As the Filipino President, Rodrigo Duterte, fights a bloody war against drugs, causing hundreds of victims, Catholic bishops in the country reminded the government not to misuse the Bible to justify the death penalty.
“To the people who use the Bible to defend the death penalty, need we point out how many other crimes against humanity have been justified, using the same Bible?” the country’s bishops asked.
“We humbly enjoin them to interpret the Scriptures properly, to read them as a progressive revelation of God’s will to humankind, with its ultimate fulfillment in Jesus Christ, God’s definitive Word to the world.”
Their words came in a March 19 pastoral statement on the death penalty signed by Archbishop Socrates B. Villegas of Lingayen Dagupan, president of the Catholic Bishops’ Conference of the Philippines. The statement was read at all Masses in the country on Sunday.
Jesus came not to abolish the law, but fulfill it, the bishops explained: “Jesus was never an advocate of any form of ‘legal killing.’ He defended the adulterous woman against those who demanded her blood and challenged those who were without sin among them to be the first to cast a stone on her.”
The letter opened with a quotation from St. Paul’s Letter to the Romans: “God proved his love for us that while we were still sinners, Christ died for us.”
The death penalty was abolished in the Philippines in 2006. Duterte, who is also leading a brutal crackdown on drugs, has advocated its restoration.
In their letter, the Catholic bishops recounted the passage of a House of Representatives bill that would restore the death penalty.
“It was Ash Wednesday when members of the lower House, on the second reading of the death penalty bill, outvoted by voice-voting the nays with their ayes. Ironically, they were captured on television shouting in favor of death with their foreheads marked with crosses made of ashes,” the bishops said.
“Could they have forgotten what that cross meant?”
They questioned whether the legislators had missed that the crosses on their foreheads “were supposed to serve as a loud statement of faith in the God who, for love of us, chose to give up his life for our salvation, rather than see us perish.”
According to the bishops, the saying of the Bible, “an eye for an eye, a tooth for a tooth” was challenged by Jesus, who advocated non-retaliation of evil for evil and justice founded on mercy.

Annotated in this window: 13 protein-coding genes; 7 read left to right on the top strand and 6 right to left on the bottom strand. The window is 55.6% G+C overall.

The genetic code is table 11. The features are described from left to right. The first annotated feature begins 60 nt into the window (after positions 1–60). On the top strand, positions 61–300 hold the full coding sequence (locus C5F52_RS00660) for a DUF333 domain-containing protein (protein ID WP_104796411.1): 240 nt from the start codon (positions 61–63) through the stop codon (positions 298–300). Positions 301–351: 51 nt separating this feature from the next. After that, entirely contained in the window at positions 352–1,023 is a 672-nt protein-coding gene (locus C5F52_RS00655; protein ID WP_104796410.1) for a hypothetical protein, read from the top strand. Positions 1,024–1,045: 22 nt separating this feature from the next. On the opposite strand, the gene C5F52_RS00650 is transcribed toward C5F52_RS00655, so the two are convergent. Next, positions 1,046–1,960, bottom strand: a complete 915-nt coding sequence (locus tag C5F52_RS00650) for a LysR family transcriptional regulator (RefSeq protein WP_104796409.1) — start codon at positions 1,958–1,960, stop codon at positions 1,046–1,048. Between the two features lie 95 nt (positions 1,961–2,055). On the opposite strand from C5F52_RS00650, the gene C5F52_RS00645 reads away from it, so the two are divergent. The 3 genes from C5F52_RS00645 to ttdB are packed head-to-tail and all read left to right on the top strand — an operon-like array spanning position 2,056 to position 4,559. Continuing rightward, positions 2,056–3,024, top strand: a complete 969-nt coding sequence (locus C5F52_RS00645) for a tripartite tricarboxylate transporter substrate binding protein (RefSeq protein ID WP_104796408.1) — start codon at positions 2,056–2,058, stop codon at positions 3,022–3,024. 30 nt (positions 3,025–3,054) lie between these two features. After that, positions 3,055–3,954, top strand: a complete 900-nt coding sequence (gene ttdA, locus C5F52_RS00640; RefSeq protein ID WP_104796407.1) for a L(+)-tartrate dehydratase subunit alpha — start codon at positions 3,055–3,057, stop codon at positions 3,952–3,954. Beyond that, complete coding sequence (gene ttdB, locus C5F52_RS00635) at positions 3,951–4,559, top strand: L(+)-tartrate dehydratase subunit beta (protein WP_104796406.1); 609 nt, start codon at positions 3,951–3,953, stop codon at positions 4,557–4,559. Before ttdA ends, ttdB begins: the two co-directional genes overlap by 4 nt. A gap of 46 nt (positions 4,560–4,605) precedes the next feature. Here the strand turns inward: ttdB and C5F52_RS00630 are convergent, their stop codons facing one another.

“Even with the best of intentions, capital punishment has never been proven effective as a deterrent to crime,” they continued. “Obviously it is easier to eliminate criminals than to get rid of the root causes of criminality in society. Capital punishment and a flawed legal system are always a lethal mix.”
The statement also spoke about the victims.
“We are not deaf to the cries of the victims of heinous crimes. The victims and their victimizers are both our brothers and sisters. The victim and the oppressor are both children of God,” they said.
They said the guilty should repent and make reparation for their sins. The bishops offered love, compassion, and hope to crime victims.
The death penalty will be applied more to the poor, who cannot afford adequate legal defenses, the bishops said.
“As a law, death penalty directly contradicts the principle of inalienability of the basic human right to life, which is enshrined in most constitutions of countries that signed the universal declaration of human rights,” they said.
The Philippines bishops called for prayers for the country’s legislators.
“Let us offer all our Masses for them, asking our Crucified Lord who offered his whole life, body and blood, for the salvation of sinners, to touch their consciences and lead them to abolish capital punishment once and for all,” they said.